In 1928...WGL-AM, Fort Wayne, Indiana began broadcasting.
The station, now 1250 on the AM dial, was the first to broadcast in the city of Fort Wayne. Chester Keen and Lauer Auto founded what was originally called WCWK when it signed on in 1921. Keen bought the Lauer interests in WCWK in 1925. That same year, WOWO was established by the Main Auto Supply Co., with studios above Main Auto's downtown factory.
In 1928, Keen sold WCWK to WOWO owner Fred Zieg, and the call letters were changed to WGL (What God Loves), taking a callsign previously used by the current WADO in New York City.
WOWO and WGL were owned by the Zieg family until WOWO's sale to Westinghouse in 1936. Westinghouse sold WGL to the Farnsworth Television and Radio Corporation in 1945. On September 24, 1947, the station's power was increased from 250 W to 1,000 W.
Subsequently it was purchased by the Fort Wayne News-Sentinel. The call letters of WGL were reinterpreted as Wayne's Great Lady, referring to Helene Foelliger, who had markedly improved circulation of the News-Sentinel since becoming publisher less than a decade earlier, when she became the youngest, as well as one of the first female, publishers of a major newspaper. William Kunkle, publisher of the morning Journal-Gazette, followed by establishing WKJG (William Kunkle Journal-Gazette) in 1947, but while WKJG established a television station in 1953, WGL had no television license.
In March 2014, Adams Radio Group, LLC entered an agreement to purchase Summit City's cluster (which includes WGL). Days later, Adams announced they would purchase Oasis Radio Group's stations. To meet ownership limits, Adams will retain WNHT, WGL and WXKE, as well as acquiring Oasis Radio Group's WJFX and WBTU, while selling off WHPP to Fort Wayne Catholic Radio, and selling WGL-FM to Calvary Radio Network. WLYV and two translators (on 96.9 FM and 103.3 FM) will also be acquired by Adams. The transaction, at a price of $6.4 million, was consummated on June 2, 2014. As a result, Adams plans on massive format restructuring. WGL flipped to Fox Sports Radio programming on June 3 after "American Pie" by Don McLean bought a close to WGL and WGL-FM's oldies format.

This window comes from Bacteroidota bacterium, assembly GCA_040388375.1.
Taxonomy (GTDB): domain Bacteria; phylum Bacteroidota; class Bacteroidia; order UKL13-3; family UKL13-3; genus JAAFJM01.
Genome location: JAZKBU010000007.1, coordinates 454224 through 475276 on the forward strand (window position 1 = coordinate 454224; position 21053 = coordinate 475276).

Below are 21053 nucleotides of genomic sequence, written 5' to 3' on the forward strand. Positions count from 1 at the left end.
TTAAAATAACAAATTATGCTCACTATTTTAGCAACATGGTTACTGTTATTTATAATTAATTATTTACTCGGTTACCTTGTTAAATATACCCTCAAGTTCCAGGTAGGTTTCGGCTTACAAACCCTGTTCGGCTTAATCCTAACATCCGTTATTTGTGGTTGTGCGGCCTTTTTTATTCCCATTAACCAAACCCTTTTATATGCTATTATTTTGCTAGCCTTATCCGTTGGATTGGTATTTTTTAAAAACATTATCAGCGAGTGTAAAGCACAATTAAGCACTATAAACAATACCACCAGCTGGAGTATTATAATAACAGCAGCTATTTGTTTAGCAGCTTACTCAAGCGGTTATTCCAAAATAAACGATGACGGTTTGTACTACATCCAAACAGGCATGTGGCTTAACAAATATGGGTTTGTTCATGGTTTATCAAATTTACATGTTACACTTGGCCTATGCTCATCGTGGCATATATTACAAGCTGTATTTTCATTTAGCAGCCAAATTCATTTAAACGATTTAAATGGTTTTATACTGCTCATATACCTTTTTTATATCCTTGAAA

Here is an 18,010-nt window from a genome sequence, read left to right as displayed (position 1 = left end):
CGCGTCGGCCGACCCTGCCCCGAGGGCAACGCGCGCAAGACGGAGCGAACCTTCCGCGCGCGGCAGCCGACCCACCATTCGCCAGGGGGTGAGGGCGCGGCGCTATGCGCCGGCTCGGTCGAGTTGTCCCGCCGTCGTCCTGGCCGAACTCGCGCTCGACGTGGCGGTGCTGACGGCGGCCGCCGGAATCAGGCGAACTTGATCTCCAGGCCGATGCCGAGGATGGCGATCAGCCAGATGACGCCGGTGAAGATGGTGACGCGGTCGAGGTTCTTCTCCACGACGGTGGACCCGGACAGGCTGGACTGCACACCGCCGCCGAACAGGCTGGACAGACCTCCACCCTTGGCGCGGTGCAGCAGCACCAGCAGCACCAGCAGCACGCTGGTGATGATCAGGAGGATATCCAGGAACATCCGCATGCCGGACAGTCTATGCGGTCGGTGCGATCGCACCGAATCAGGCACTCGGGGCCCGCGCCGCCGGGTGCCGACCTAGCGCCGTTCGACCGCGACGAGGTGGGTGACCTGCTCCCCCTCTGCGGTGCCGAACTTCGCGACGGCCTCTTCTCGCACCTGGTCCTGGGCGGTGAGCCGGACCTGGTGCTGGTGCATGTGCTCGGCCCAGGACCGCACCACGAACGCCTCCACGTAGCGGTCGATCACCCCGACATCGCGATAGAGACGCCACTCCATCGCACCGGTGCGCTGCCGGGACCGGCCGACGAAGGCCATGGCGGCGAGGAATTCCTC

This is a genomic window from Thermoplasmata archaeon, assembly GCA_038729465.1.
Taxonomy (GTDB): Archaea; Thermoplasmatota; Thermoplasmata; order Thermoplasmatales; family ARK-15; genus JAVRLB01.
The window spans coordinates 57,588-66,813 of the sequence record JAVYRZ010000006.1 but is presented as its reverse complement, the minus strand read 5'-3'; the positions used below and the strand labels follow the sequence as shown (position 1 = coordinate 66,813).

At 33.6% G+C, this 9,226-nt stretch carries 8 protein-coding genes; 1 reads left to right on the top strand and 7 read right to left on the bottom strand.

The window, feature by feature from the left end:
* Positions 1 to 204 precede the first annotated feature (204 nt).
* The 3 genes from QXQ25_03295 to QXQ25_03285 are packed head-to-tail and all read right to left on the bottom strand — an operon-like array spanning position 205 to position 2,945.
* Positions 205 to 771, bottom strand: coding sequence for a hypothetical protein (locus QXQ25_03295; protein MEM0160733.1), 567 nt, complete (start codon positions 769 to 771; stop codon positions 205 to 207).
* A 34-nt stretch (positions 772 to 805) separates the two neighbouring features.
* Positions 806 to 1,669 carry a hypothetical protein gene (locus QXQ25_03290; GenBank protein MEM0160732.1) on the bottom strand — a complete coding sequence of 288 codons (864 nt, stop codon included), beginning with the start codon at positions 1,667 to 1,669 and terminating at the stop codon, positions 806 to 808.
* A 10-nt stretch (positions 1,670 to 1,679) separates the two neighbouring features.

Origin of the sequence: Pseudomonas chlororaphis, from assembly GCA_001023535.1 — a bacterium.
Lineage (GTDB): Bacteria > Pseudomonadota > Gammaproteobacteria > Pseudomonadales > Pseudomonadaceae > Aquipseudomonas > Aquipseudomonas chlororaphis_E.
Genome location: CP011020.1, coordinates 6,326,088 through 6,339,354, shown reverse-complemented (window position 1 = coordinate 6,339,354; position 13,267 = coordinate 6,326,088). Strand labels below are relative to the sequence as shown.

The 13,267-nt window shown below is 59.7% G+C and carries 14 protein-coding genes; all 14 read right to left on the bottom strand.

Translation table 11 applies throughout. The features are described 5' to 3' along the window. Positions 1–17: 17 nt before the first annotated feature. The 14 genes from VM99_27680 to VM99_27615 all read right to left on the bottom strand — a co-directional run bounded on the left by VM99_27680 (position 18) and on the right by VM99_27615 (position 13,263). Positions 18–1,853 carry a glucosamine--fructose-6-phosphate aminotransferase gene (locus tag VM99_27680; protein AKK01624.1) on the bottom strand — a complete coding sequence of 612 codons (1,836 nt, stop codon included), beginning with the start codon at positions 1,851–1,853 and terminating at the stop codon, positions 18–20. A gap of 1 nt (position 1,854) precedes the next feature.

In 1928...WOL-AM, Washington, D.C., began broadcasting. The station now at 1450 AM is owned by Radio One.
In 1930...NBC first broadcasts from 30 Rockefeller Plaza in NYC.
In a major move in 1931, RCA signed crucial leases with the new Rockefeller Center management that resulted in it becoming the lead tenant of what was to become in 1933 its corporate headquarters, the RCA Building, at 30 Rockefeller Plaza.
Under the terms of the lease arrangement, this included studios for NBC and theaters for the RCA-owned RKO Pictures. The deal was arranged through the Center's founder and financier, John D. Rockefeller, Jr., with the chairman of GE, Owen D. Young, and the president of RCA, David Sarnoff.
In 1973...A "live" Mott The Hoople show is simulcast over several US radio networks, but is later revealed to be the group's actual studio songs with applause overdubbed.
In 1974…Radio personality/actor (Easy Aces, Monitor) Jane Ace, who performed on the air with her husband Goodman Ace for more than 25 years beginning in 1930, died at the age of 74.
In 1987...Former radio programmer Sebastian Stone WOR FM died.
In 2011...George Ansbro, staff announcer at WABC Radio died
In 2003...Actor Art Carney died. Although best known for his character as "Ed Norton" on "The Honeymooners" TV show, Carney was a voice actor in the 1930's on the weekly Radio show "Gangbusters" and part of "The March of Time" repertory company. He also worked jobs in Radio from 1942 - 1949.